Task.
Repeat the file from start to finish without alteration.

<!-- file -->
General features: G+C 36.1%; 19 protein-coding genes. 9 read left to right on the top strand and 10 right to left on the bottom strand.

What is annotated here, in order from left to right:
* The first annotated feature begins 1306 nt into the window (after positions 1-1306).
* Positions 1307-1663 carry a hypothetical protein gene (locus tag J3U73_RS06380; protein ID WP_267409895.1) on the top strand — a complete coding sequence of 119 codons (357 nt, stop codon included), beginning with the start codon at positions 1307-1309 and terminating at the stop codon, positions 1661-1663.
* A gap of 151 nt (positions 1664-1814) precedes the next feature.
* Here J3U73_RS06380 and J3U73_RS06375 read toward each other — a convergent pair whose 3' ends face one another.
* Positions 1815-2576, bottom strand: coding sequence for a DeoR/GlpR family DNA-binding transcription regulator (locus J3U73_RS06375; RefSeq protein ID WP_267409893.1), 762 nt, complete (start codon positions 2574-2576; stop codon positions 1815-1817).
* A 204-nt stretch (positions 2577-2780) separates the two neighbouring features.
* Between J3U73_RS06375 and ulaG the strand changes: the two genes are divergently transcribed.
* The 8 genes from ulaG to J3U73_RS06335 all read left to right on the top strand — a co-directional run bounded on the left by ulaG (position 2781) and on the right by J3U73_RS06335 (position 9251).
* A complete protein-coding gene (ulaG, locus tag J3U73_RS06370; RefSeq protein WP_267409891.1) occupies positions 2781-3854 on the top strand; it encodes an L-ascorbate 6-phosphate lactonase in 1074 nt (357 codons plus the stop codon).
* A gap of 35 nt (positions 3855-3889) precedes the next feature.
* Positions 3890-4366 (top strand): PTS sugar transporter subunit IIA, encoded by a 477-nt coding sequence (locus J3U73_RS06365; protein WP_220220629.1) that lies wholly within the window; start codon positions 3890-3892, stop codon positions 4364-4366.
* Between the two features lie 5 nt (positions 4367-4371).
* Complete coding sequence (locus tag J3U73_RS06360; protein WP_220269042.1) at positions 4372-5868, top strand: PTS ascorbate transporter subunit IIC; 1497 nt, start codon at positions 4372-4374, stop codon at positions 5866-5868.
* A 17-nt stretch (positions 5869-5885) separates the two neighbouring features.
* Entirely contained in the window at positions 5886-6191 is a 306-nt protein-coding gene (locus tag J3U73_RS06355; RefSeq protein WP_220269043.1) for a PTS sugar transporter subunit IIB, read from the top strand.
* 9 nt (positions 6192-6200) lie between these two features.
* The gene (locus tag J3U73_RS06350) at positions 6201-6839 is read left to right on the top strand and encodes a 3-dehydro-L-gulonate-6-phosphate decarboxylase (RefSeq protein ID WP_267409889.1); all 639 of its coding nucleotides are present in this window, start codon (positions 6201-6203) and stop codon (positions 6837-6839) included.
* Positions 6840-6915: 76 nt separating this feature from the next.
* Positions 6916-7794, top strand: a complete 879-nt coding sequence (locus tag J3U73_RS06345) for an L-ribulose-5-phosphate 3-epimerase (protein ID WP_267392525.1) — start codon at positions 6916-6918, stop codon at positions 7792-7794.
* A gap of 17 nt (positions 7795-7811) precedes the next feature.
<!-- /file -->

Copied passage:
General features: G+C 36.1%; 19 protein-coding genes. 9 read left to right on the top strand and 10 right to left on the bottom strand.

What is annotated here, in order from left to right:
* The first annotated feature begins 1306 nt into the window (after positions 1-1306).
* Positions 1307-1663 carry a hypothetical protein gene (locus tag J3U73_RS06380; protein ID WP_267409895.1) on the top strand — a complete coding sequence of 119 codons (357 nt, stop codon included), beginning with the start codon at positions 1307-1309 and terminating at the stop codon, positions 1661-1663.
* A gap of 151 nt (positions 1664-1814) precedes the next feature.
* Here J3U73_RS06380 and J3U73_RS06375 read toward each other — a convergent pair whose 3' ends face one another.
* Positions 1815-2576, bottom strand: coding sequence for a DeoR/GlpR family DNA-binding transcription regulator (locus J3U73_RS06375; RefSeq protein ID WP_267409893.1), 762 nt, complete (start codon positions 2574-2576; stop codon positions 1815-1817).
* A 204-nt stretch (positions 2577-2780) separates the two neighbouring features.
* Between J3U73_RS06375 and ulaG the strand changes: the two genes are divergently transcribed.
* The 8 genes from ulaG to J3U73_RS06335 all read left to right on the top strand — a co-directional run bounded on the left by ulaG (position 2781) and on the right by J3U73_RS06335 (position 9251).
* A complete protein-coding gene (ulaG, locus tag J3U73_RS06370; RefSeq protein WP_267409891.1) occupies positions 2781-3854 on the top strand; it encodes an L-ascorbate 6-phosphate lactonase in 1074 nt (357 codons plus the stop codon).
* A gap of 35 nt (positions 3855-3889) precedes the next feature.
* Positions 3890-4366 (top strand): PTS sugar transporter subunit IIA, encoded by a 477-nt coding sequence (locus J3U73_RS06365; protein WP_220220629.1) that lies wholly within the window; start codon positions 3890-3892, stop codon positions 4364-4366.
* Between the two features lie 5 nt (positions 4367-4371).
* Complete coding sequence (locus tag J3U73_RS06360; protein WP_220269042.1) at positions 4372-5868, top strand: PTS ascorbate transporter subunit IIC; 1497 nt, start codon at positions 4372-4374, stop codon at positions 5866-5868.
* A 17-nt stretch (positions 5869-5885) separates the two neighbouring features.
* Entirely contained in the window at positions 5886-6191 is a 306-nt protein-coding gene (locus tag J3U73_RS06355; RefSeq protein WP_220269043.1) for a PTS sugar transporter subunit IIB, read from the top strand.
* 9 nt (positions 6192-6200) lie between these two features.
* The gene (locus tag J3U73_RS06350) at positions 6201-6839 is read left to right on the top strand and encodes a 3-dehydro-L-gulonate-6-phosphate decarboxylase (RefSeq protein ID WP_267409889.1); all 639 of its coding nucleotides are present in this window, start codon (positions 6201-6203) and stop codon (positions 6837-6839) included.
* Positions 6840-6915: 76 nt separating this feature from the next.
* Positions 6916-7794, top strand: a complete 879-nt coding sequence (locus tag J3U73_RS06345) for an L-ribulose-5-phosphate 3-epimerase (protein ID WP_267392525.1) — start codon at positions 6916-6918, stop codon at positions 7792-7794.
* A gap of 17 nt (positions 7795-7811) precedes the next feature.